A sensor that measures the “heartbeat” of a plant is being used by farmers around the world to optimize the growing process, most notably how much water it needs, at a time when weather patterns are shifting and becoming unpredictable due to climate change.

Almost all plants, big and small, rely on the process of photosynthesis (using light, carbon dioxide and water to produce oxygen and energy), and the correct conditions are crucial for its survival.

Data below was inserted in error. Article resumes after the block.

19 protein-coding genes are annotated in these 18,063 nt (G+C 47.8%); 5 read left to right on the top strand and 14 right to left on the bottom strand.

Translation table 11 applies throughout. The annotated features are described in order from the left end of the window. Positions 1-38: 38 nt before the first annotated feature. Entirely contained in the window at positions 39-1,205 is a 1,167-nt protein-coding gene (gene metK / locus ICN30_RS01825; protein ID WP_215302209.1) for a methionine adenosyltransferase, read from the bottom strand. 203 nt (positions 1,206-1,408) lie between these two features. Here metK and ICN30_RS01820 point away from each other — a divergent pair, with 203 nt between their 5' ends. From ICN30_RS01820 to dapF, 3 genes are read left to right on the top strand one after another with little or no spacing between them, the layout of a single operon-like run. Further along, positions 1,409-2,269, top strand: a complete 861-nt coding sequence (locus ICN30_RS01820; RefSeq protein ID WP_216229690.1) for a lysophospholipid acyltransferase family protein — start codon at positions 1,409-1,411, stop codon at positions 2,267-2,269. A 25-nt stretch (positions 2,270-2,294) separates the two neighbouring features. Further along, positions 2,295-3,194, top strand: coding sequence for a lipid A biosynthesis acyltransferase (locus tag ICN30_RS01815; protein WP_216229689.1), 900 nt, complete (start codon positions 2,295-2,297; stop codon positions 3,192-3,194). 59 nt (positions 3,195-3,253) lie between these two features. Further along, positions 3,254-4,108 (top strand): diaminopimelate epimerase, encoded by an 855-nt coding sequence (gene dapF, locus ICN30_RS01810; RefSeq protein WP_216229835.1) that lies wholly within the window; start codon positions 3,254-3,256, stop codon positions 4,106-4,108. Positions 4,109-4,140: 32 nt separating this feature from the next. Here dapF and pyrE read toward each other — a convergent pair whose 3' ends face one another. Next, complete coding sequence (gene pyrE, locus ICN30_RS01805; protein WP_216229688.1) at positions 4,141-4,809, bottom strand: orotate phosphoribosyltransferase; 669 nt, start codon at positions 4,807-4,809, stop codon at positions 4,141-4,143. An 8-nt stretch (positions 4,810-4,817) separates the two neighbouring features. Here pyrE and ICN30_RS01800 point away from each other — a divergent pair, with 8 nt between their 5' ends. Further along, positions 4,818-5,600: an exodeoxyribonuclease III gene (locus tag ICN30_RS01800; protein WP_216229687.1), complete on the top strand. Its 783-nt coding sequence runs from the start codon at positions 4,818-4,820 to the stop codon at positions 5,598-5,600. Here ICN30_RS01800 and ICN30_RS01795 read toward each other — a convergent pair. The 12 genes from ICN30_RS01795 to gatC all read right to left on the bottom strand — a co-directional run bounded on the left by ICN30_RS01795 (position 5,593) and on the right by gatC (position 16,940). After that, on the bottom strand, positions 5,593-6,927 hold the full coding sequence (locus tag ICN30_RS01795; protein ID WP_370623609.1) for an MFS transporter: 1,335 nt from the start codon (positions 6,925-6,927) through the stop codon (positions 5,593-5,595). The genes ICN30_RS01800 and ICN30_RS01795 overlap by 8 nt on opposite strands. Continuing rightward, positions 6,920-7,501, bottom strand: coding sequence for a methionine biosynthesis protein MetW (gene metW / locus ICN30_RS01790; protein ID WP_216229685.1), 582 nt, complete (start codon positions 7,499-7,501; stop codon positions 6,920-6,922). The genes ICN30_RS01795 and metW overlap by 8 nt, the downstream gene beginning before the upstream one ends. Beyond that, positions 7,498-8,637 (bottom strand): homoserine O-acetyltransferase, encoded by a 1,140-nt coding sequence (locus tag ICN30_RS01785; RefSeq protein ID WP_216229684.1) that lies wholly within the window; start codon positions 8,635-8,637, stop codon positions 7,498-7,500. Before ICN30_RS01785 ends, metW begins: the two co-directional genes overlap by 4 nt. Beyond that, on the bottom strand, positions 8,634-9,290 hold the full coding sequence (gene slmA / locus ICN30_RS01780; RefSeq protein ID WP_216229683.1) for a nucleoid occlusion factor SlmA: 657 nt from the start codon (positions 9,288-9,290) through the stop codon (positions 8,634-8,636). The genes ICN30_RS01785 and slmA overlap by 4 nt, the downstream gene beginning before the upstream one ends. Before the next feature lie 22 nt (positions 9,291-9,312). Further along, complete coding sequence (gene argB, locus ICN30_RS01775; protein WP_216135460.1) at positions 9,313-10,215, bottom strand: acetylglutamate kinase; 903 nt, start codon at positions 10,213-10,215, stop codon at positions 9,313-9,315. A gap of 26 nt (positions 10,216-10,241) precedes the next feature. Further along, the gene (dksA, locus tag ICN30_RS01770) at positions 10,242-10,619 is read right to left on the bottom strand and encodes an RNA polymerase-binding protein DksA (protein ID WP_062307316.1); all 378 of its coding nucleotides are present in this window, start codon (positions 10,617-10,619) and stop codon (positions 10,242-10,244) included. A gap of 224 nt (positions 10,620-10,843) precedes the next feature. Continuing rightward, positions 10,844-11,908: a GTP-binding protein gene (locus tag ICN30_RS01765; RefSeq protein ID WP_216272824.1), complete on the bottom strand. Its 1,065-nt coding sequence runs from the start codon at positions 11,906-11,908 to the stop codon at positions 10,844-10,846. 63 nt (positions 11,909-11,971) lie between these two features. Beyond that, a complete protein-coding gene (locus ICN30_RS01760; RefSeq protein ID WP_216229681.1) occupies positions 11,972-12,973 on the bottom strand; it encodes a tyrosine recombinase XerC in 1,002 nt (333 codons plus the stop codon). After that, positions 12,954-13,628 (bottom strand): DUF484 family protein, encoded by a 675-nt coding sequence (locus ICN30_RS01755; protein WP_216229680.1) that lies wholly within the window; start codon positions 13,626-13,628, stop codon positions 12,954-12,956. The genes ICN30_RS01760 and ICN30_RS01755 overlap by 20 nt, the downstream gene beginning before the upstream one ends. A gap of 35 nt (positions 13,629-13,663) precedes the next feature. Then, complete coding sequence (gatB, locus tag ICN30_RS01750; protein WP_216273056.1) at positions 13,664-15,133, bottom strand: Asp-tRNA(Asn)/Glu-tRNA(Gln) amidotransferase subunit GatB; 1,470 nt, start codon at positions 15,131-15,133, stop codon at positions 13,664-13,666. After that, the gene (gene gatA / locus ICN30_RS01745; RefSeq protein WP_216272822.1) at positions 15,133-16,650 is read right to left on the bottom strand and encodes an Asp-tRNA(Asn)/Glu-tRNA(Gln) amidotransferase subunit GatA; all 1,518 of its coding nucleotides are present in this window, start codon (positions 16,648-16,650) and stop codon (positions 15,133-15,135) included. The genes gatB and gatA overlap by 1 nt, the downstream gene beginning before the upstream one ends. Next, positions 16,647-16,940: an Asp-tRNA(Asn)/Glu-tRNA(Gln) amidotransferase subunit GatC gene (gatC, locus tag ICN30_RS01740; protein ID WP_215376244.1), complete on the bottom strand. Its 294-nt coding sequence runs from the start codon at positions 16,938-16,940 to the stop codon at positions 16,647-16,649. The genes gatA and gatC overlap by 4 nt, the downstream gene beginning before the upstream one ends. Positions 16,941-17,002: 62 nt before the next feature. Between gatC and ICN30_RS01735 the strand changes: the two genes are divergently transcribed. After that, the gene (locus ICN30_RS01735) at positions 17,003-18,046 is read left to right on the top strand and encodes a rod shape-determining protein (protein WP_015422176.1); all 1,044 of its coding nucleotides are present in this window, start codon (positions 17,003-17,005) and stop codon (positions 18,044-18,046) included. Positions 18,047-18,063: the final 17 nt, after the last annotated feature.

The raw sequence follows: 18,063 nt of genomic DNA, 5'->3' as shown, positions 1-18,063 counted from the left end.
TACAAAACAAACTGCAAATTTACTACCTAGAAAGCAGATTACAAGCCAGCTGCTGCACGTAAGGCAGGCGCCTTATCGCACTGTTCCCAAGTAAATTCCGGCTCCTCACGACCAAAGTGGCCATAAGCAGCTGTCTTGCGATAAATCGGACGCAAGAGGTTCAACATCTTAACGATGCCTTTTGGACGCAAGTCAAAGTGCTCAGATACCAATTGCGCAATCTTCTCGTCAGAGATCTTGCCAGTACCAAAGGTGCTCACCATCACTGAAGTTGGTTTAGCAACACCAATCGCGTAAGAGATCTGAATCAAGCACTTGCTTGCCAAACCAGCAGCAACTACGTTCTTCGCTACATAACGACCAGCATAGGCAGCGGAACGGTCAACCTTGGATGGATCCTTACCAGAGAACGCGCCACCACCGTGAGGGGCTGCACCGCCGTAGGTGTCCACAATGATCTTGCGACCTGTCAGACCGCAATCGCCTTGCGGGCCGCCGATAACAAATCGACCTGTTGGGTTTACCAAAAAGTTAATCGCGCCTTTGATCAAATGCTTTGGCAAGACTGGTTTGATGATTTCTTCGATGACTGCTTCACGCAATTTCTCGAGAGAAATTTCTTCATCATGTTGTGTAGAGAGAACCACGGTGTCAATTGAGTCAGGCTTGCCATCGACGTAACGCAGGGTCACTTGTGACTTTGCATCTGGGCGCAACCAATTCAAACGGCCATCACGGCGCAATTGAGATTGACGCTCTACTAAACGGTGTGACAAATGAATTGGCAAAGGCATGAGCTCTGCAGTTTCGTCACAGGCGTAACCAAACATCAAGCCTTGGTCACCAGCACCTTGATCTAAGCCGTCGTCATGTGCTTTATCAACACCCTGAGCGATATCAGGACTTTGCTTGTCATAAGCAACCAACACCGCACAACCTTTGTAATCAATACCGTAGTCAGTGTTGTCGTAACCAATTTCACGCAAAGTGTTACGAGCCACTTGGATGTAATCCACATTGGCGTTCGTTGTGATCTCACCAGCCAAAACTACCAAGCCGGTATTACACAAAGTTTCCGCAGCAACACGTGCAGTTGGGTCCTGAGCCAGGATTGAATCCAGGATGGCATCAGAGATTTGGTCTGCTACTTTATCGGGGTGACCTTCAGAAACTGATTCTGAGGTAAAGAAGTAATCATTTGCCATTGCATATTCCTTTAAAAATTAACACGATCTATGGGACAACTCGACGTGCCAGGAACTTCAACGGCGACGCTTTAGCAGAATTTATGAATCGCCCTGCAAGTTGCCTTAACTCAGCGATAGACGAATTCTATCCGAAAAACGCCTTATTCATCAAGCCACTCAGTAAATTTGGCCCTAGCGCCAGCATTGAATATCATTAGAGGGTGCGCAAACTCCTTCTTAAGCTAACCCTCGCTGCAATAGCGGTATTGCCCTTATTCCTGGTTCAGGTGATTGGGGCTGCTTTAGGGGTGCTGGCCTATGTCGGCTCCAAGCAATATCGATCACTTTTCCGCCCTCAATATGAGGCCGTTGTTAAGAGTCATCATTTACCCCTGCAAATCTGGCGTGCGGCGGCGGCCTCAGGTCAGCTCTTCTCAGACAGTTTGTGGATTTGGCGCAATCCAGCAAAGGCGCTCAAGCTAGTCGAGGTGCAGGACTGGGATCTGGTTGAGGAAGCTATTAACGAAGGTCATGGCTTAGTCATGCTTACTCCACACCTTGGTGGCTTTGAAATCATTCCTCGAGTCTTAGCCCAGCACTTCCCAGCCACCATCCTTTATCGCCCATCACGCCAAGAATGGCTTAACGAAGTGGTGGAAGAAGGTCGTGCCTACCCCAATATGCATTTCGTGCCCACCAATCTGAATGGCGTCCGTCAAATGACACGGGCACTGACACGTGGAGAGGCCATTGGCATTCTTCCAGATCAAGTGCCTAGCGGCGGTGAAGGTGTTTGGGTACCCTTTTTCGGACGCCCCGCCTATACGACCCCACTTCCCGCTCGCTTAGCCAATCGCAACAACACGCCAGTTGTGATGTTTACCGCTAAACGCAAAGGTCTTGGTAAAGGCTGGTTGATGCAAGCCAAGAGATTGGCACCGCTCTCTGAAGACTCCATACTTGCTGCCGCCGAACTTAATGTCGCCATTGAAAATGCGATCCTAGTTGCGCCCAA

But for farmers, knowing how much water to give each plant can be an inexact science, with agriculturalists generally relying on experience and intuition rather than data to gauge the right amounts.

The technology created by Israeli startup SupPlant aims to end the uncertainty involved in irrigation, using the plant’s own chemical processes to inform how exactly much water to supply and when.

“It’s basically putting an Apple Watch on a [plant] and having it learn the metrics and learn the heartbeat,” SupPlant CEO Ori Ben Ner tells NoCamels.

Keep reading at nocamels.com.

SupPlant CTO Revital Kremer is a Technion alumna.